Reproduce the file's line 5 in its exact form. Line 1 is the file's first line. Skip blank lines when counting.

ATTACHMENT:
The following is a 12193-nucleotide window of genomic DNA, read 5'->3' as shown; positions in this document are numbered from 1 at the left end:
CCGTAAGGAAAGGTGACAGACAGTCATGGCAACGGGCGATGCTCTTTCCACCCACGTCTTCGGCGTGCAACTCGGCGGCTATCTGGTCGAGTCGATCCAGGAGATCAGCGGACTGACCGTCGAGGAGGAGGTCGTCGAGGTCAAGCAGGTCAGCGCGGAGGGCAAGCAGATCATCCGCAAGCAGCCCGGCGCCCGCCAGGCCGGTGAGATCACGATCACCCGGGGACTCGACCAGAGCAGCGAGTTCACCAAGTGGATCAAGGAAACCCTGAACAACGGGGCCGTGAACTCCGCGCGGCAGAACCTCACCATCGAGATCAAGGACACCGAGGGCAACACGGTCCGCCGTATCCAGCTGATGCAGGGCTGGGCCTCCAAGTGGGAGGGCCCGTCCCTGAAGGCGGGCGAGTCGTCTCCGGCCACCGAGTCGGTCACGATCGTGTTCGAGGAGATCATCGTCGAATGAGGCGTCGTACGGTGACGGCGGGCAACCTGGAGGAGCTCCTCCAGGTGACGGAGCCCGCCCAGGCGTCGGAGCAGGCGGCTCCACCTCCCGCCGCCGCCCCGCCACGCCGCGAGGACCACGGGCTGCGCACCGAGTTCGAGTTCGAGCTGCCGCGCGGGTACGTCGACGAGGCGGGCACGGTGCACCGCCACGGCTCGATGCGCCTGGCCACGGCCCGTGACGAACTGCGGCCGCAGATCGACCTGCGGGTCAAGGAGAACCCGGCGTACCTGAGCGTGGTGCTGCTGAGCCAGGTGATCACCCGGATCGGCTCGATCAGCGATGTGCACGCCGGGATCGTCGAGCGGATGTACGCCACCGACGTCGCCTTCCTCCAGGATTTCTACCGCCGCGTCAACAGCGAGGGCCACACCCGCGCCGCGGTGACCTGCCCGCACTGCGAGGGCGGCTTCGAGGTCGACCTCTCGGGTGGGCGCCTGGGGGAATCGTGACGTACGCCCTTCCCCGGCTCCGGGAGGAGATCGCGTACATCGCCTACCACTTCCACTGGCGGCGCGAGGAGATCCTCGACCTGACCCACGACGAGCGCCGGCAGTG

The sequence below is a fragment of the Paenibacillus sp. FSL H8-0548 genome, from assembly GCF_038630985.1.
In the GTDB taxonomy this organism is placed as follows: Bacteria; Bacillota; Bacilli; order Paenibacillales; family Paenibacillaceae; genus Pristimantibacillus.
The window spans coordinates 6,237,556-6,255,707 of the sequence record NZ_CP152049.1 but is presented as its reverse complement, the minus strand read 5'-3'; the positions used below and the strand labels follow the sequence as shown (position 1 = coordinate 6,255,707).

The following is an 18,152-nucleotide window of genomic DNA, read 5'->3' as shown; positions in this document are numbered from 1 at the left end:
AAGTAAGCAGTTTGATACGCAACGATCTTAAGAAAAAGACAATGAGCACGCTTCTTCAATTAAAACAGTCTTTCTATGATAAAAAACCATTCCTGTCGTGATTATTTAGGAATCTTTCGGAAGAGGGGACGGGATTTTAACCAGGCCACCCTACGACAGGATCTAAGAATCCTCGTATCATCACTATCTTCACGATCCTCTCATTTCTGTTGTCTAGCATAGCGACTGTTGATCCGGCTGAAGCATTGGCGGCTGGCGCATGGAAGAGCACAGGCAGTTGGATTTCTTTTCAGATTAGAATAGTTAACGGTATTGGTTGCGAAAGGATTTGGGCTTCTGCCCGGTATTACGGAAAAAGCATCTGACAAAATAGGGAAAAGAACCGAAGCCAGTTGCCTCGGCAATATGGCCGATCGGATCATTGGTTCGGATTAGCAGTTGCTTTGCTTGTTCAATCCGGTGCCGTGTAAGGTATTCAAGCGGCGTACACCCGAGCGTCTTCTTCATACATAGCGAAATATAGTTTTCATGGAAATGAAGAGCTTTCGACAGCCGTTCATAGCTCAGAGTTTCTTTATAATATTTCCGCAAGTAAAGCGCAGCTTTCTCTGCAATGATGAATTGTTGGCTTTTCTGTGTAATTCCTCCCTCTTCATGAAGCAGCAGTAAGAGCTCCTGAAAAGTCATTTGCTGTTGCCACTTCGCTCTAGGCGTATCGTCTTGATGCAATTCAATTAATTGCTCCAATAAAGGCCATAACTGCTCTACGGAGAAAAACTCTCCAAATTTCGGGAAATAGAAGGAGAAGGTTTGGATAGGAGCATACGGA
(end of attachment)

The window spans coordinates 6,237,556-6,255,707 of the sequence record NZ_CP152049.1 but is presented as its reverse complement, the minus strand read 5'-3'; the positions used below and the strand labels follow the sequence as shown (position 1 = coordinate 6,255,707).